There aren't any studies on seitan, but it's a good plant-based protein for people who are allergic to soy, Pine says. However, "if you have celiac disease or must avoid gluten due to other medical issues, do not eat seitan because it is made of wheat gluten," she says.
Read more: 12 Tips to Getting a Vegetarian Diet Right
How to Cook Seitan
Seitan can be marinated, sautéed, grilled, stir-fried or baked. You can use it in sandwiches, fajitas, chili or even as a fillet like a piece of meat. "Seitan is very forgiving. It's pretty hard to mess it up!" Pine says. So experiment and have fun.
You're probably used to thinking of quinoa as a grain. Technically, it's a seed, says Randy Evans, RD, LD, a consultant with Fresh n' Lean. Sometimes, it's referred to as a pseudo-cereal, per the Whole Grains Council.
Quinoa — and other seeds such as chia or hemp seeds — are a rich source of fiber, as you'd expect from something so hearty, but also offer up a significant amount of protein. Quinoa is available in several different colors (red, white, yellow and black). It's chewy and has a slightly nutty flavor to it.
Quinoa Nutrition and Health Benefits
Because quinoa is high in carbohydrates, people don't typically use it as a single source of protein, says Evans. Instead, quinoa can be just one of the many protein sources throughout a day which in total will get you the protein you need.
Unlike many other plant-based sources of protein, quinoa supplies all of the essential amino acids. That makes it a complete protein, "which is important for people who cut out meat," says Evans. And, it's full of fiber as well as important vitamins and minerals (like folate, magnesium, manganese and iron), he adds.
One cup of cooked quinoa has:
- 222 calories
- 3.53 grams of fat
- 39.2 grams of carbs (5.2 grams of fiber)
- 8.1 grams of protein
Because quinoa is gluten-free, it's great for people avoiding gluten due to gluten intolerance or celiac disease. (Always check the package, however, to make sure that the grain is not packed in a factory with items that have gluten.)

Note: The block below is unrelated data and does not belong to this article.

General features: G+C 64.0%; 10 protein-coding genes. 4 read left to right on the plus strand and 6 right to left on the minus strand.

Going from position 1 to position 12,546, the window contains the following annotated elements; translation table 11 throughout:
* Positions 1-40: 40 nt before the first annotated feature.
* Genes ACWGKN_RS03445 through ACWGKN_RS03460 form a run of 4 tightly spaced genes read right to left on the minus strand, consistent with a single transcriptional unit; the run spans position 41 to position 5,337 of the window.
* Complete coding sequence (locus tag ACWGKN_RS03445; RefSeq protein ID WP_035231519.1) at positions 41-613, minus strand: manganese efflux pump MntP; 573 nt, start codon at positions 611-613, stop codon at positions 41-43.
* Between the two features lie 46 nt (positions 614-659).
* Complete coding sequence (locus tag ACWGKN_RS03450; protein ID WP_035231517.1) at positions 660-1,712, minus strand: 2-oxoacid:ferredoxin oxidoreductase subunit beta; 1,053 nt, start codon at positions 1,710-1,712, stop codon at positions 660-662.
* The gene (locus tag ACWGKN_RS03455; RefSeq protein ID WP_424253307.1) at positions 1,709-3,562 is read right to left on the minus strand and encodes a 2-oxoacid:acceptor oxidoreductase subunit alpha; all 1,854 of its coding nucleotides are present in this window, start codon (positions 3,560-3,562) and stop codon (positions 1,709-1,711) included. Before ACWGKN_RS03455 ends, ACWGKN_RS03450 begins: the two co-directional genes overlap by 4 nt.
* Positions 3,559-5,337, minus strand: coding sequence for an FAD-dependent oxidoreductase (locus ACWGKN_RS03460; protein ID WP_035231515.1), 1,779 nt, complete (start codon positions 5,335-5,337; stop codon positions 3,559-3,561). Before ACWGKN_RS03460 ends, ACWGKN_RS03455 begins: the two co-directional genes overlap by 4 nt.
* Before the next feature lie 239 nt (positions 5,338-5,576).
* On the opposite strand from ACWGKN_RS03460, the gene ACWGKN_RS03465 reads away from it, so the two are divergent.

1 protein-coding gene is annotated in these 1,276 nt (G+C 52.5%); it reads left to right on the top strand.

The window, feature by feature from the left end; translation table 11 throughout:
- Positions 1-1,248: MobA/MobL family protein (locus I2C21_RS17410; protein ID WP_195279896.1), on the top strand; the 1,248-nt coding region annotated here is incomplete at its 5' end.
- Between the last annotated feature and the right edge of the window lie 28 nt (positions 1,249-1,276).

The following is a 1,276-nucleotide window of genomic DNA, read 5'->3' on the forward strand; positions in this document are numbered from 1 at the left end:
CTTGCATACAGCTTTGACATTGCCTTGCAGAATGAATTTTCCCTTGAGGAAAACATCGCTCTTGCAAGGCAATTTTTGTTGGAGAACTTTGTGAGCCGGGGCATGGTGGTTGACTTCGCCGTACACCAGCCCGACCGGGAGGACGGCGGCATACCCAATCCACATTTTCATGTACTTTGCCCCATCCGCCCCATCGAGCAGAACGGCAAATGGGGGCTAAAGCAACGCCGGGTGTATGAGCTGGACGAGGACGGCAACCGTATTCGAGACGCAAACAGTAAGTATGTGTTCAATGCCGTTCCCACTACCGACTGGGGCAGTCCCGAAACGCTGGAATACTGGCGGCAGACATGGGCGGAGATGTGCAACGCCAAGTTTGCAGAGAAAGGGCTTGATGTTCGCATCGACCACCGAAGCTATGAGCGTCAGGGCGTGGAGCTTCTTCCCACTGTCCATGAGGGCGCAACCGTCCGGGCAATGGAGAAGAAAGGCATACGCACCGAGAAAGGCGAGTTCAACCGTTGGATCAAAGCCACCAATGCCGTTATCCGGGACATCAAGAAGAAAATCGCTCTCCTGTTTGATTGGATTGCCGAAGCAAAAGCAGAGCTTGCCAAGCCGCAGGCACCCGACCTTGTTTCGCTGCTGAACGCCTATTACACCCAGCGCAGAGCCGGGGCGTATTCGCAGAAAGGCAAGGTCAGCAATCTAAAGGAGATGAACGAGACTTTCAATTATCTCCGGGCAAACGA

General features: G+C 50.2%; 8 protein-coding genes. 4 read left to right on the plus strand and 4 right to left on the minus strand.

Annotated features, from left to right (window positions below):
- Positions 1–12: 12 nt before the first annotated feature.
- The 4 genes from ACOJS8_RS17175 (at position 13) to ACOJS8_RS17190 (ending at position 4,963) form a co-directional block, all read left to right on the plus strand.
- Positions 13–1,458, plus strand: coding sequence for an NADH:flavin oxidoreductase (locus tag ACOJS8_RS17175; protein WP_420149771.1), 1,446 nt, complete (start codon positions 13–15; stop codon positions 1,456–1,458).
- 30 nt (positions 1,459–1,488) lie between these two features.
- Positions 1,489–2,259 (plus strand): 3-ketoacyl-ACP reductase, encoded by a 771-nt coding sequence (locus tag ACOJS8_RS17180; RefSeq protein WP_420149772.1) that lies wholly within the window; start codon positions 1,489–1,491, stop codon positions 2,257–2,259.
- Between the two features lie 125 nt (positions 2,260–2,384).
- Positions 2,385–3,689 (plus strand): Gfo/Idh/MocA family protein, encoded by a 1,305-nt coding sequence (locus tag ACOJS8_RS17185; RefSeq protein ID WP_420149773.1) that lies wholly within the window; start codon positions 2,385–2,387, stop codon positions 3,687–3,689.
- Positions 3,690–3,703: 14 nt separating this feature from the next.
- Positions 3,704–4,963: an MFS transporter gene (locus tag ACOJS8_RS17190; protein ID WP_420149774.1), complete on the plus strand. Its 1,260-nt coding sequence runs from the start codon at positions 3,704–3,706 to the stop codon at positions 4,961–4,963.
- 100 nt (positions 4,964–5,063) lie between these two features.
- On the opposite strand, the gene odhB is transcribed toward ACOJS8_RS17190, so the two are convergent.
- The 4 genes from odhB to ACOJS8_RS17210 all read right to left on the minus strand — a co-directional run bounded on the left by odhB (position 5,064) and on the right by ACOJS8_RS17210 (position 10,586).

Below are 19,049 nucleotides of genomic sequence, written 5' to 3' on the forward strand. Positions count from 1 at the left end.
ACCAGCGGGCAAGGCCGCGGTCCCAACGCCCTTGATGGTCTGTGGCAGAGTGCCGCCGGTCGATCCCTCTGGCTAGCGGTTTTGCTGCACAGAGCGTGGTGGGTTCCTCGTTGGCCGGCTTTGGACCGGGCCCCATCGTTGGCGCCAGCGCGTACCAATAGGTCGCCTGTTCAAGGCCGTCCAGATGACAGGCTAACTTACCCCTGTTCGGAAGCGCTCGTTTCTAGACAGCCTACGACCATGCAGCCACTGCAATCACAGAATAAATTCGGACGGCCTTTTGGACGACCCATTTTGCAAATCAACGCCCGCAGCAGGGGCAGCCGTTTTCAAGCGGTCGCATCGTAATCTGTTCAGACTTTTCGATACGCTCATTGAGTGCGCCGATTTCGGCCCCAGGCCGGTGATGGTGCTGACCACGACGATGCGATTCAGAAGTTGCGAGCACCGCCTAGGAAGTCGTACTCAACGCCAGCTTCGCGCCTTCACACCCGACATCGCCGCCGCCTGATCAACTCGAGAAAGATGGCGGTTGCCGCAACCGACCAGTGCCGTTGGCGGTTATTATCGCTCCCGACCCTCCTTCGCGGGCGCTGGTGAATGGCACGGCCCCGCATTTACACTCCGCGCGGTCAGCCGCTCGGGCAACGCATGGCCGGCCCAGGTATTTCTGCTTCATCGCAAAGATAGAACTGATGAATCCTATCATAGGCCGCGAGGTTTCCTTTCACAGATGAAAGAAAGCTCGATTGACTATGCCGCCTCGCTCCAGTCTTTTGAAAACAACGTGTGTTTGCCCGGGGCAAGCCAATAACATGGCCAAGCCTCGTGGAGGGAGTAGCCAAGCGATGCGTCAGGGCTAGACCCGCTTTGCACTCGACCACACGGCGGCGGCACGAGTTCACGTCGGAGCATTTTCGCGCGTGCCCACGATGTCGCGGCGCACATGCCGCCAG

And despite being high in carbs, quinoa is pretty low on the glycemic index (GI), with a score of 53 out of 100, which means it is less likely to spike your blood sugar drastically.
How to Cook Quinoa
The process for cooking quinoa is similar to cooking rice, says Evans. Rinse it first to remove the bitter taste that comes from its outer coating, known as saponin. Then cook until its tender but still firm, he recommends.
"Quinoa is so versatile because it easily takes on the flavor of anything you put it with," Evans says.
You can add it to salads to make them more energy-dense, or add it to a soup that needs to simmer for awhile, Evans suggests. (If you're adding this seed to soup, you may need to add additional water as well.) You can also use it in place of oatmeal, he suggests.
Try quinoa in these delicious recipes:
The edible seed of a legume plant, pulses are all an affordable form of protein, says Elizabeth Huggins, RDN, with Hilton Head Health.
There are hundreds of pulses available around the world, according to the Global Pulse Confederation. Some of the most familiar ones are likely lentils, chickpeas, split peas and dry beans (such as black beans, kidney beans and navy beans). You can eat beans as-is from a can, or cook dried ones from scratch if time permits.
Chickpea, Lentil and Beans Nutrition and Benefits
The nutritional value varies from one pulse to another. All of them have certain nutritional qualities in common: "They are rich in soluble fiber, folic acid and are an incredibly versatile and sustainable food," Huggins says.